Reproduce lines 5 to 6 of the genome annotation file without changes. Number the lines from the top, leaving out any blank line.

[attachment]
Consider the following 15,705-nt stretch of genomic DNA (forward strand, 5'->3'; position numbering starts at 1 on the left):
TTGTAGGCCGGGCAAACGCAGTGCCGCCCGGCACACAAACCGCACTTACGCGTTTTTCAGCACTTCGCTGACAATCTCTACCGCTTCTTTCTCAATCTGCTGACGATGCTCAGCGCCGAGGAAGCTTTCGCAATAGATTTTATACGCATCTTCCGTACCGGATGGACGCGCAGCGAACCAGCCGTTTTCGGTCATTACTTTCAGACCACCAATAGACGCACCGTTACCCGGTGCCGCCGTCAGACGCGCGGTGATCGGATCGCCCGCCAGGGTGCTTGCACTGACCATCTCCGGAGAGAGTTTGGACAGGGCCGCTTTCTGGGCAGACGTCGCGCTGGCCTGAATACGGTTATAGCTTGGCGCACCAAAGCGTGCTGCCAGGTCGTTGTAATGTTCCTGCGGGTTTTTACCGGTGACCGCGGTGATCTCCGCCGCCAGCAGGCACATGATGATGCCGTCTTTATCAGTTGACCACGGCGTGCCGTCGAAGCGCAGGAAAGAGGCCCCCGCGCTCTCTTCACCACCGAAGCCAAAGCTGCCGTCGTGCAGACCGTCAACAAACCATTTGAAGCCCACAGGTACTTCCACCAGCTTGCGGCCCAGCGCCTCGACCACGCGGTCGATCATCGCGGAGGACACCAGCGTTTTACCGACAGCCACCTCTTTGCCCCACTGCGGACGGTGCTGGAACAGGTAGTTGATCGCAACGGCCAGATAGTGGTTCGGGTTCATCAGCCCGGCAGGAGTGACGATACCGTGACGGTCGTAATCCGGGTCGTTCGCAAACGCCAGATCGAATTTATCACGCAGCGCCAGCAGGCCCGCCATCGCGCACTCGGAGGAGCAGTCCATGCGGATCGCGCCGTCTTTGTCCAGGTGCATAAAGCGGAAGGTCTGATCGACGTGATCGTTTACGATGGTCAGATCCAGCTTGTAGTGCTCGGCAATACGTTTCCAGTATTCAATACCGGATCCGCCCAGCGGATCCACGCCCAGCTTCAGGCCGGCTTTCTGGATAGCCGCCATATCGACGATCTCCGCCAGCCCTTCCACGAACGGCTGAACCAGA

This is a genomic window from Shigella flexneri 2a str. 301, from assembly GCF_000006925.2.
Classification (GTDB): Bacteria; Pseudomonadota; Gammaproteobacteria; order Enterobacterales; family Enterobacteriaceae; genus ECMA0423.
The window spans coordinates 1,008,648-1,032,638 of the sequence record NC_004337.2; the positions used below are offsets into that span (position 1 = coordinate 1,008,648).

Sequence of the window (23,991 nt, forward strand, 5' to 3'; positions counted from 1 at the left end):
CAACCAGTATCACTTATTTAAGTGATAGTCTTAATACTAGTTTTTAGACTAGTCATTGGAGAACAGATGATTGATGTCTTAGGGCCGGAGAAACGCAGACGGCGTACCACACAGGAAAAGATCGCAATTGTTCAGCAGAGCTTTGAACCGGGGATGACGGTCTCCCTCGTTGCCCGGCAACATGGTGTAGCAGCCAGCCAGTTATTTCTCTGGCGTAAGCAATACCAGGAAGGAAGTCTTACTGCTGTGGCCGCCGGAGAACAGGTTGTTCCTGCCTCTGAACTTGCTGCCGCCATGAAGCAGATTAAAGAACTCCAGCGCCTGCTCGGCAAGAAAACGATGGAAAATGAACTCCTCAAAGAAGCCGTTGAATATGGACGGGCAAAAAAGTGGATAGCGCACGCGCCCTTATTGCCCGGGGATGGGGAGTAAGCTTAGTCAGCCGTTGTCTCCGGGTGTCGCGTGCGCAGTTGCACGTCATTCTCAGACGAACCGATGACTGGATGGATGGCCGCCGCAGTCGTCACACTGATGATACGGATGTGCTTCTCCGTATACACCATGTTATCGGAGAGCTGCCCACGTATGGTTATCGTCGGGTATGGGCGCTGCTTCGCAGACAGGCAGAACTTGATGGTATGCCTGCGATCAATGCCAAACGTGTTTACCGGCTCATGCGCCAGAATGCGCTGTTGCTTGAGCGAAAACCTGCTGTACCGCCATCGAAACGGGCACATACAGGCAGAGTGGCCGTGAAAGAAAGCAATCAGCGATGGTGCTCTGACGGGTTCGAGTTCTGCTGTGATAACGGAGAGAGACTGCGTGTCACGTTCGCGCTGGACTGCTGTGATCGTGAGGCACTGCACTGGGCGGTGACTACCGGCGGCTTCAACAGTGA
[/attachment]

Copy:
The window spans coordinates 1,008,648-1,032,638 of the sequence record NC_004337.2; the positions used below are offsets into that span (position 1 = coordinate 1,008,648).

Sequence of the window (23,991 nt, forward strand, 5' to 3'; positions counted from 1 at the left end):